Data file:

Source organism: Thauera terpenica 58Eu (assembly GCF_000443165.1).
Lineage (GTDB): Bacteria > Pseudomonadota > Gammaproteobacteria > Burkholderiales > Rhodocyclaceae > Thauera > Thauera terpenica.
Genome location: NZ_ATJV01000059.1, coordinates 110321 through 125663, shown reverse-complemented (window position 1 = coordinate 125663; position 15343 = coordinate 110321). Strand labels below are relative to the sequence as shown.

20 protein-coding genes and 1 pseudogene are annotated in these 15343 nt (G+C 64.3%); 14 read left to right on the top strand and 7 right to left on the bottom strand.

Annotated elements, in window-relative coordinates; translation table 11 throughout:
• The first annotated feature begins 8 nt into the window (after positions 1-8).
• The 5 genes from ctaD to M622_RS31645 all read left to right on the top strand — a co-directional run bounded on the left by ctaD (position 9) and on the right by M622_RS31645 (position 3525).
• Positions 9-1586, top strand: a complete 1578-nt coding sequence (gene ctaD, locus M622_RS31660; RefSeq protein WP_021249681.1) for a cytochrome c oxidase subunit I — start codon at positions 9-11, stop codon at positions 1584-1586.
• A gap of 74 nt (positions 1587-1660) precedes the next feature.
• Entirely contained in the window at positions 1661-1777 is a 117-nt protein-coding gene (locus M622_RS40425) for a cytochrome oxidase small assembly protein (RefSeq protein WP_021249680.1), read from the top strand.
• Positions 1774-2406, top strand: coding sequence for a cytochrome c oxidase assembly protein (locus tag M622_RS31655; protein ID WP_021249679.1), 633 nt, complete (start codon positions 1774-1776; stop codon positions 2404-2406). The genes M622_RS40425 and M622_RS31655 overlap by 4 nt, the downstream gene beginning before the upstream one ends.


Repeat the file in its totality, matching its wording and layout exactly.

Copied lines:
Source organism: Thauera terpenica 58Eu (assembly GCF_000443165.1).
Lineage (GTDB): Bacteria > Pseudomonadota > Gammaproteobacteria > Burkholderiales > Rhodocyclaceae > Thauera > Thauera terpenica.
Genome location: NZ_ATJV01000059.1, coordinates 110321 through 125663, shown reverse-complemented (window position 1 = coordinate 125663; position 15343 = coordinate 110321). Strand labels below are relative to the sequence as shown.

20 protein-coding genes and 1 pseudogene are annotated in these 15343 nt (G+C 64.3%); 14 read left to right on the top strand and 7 right to left on the bottom strand.

Annotated elements, in window-relative coordinates; translation table 11 throughout:
• The first annotated feature begins 8 nt into the window (after positions 1-8).
• The 5 genes from ctaD to M622_RS31645 all read left to right on the top strand — a co-directional run bounded on the left by ctaD (position 9) and on the right by M622_RS31645 (position 3525).
• Positions 9-1586, top strand: a complete 1578-nt coding sequence (gene ctaD, locus M622_RS31660; RefSeq protein WP_021249681.1) for a cytochrome c oxidase subunit I — start codon at positions 9-11, stop codon at positions 1584-1586.
• A gap of 74 nt (positions 1587-1660) precedes the next feature.
• Entirely contained in the window at positions 1661-1777 is a 117-nt protein-coding gene (locus M622_RS40425) for a cytochrome oxidase small assembly protein (RefSeq protein WP_021249680.1), read from the top strand.
• Positions 1774-2406, top strand: coding sequence for a cytochrome c oxidase assembly protein (locus tag M622_RS31655; protein ID WP_021249679.1), 633 nt, complete (start codon positions 1774-1776; stop codon positions 2404-2406). The genes M622_RS40425 and M622_RS31655 overlap by 4 nt, the downstream gene beginning before the upstream one ends.